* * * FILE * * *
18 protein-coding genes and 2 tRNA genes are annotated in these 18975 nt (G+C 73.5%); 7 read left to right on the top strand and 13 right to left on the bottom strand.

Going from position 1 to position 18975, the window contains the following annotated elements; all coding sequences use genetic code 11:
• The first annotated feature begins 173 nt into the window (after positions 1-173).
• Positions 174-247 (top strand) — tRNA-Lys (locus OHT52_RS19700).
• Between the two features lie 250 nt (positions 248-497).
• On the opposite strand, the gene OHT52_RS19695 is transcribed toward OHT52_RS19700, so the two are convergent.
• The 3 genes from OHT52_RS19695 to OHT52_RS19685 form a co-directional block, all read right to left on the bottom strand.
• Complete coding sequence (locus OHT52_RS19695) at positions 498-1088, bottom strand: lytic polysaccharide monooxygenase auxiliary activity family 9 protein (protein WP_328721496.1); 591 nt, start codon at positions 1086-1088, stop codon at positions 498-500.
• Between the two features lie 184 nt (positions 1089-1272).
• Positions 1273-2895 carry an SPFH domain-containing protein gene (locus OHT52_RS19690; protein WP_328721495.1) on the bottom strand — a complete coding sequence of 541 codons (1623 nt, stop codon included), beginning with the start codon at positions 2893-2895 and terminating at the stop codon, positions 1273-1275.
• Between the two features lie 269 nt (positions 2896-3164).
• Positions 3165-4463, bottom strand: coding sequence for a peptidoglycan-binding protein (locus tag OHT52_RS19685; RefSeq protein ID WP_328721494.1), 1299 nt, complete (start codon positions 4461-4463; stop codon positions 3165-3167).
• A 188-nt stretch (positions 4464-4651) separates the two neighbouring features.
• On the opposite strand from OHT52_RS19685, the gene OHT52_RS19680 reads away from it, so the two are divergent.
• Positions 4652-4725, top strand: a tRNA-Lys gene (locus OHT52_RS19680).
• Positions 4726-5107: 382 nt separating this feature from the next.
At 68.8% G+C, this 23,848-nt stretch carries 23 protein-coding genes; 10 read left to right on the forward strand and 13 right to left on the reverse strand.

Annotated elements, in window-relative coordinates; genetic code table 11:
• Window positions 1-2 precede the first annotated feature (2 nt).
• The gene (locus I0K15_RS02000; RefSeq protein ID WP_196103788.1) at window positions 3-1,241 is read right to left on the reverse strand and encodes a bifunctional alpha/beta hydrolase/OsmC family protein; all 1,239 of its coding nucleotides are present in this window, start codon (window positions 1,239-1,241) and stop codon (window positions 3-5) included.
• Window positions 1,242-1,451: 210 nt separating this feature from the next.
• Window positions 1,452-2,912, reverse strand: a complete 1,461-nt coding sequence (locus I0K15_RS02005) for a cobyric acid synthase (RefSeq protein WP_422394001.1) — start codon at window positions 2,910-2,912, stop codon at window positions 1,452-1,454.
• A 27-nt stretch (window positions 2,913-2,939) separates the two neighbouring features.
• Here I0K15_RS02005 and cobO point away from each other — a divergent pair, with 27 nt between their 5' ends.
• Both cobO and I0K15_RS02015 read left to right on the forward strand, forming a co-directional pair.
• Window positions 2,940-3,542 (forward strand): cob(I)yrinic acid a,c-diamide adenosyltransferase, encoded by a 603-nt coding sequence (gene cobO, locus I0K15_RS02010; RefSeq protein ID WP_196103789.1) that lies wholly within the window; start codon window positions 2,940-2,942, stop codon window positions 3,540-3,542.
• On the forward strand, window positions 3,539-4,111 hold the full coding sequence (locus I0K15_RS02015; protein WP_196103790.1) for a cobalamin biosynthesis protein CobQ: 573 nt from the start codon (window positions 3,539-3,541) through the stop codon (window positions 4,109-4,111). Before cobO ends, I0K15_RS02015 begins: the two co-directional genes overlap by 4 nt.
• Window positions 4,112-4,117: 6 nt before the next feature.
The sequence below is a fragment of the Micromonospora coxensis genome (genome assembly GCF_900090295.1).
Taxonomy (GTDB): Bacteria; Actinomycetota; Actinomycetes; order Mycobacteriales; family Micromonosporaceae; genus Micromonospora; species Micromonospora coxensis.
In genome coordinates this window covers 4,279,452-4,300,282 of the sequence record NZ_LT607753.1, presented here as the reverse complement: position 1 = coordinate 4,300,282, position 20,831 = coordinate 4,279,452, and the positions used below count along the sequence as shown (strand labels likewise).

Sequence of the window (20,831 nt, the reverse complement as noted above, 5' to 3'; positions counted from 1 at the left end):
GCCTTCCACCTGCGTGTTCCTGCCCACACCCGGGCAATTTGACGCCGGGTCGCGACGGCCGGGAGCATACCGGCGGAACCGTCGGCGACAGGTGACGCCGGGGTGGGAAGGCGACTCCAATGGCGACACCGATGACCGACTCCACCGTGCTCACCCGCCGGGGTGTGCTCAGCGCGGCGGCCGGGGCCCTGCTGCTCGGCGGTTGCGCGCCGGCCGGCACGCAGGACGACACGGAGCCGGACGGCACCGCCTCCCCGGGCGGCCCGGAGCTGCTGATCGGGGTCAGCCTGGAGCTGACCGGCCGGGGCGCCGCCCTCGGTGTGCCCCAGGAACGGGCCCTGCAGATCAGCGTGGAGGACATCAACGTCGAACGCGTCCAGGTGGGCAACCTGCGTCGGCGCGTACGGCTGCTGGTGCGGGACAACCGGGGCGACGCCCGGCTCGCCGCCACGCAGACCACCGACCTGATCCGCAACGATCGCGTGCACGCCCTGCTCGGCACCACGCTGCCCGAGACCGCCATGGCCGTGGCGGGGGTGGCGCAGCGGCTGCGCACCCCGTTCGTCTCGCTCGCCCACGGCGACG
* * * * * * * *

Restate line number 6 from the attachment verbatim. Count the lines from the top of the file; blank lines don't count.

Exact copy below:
• On the opposite strand, the gene OHT52_RS19695 is transcribed toward OHT52_RS19700, so the two are convergent.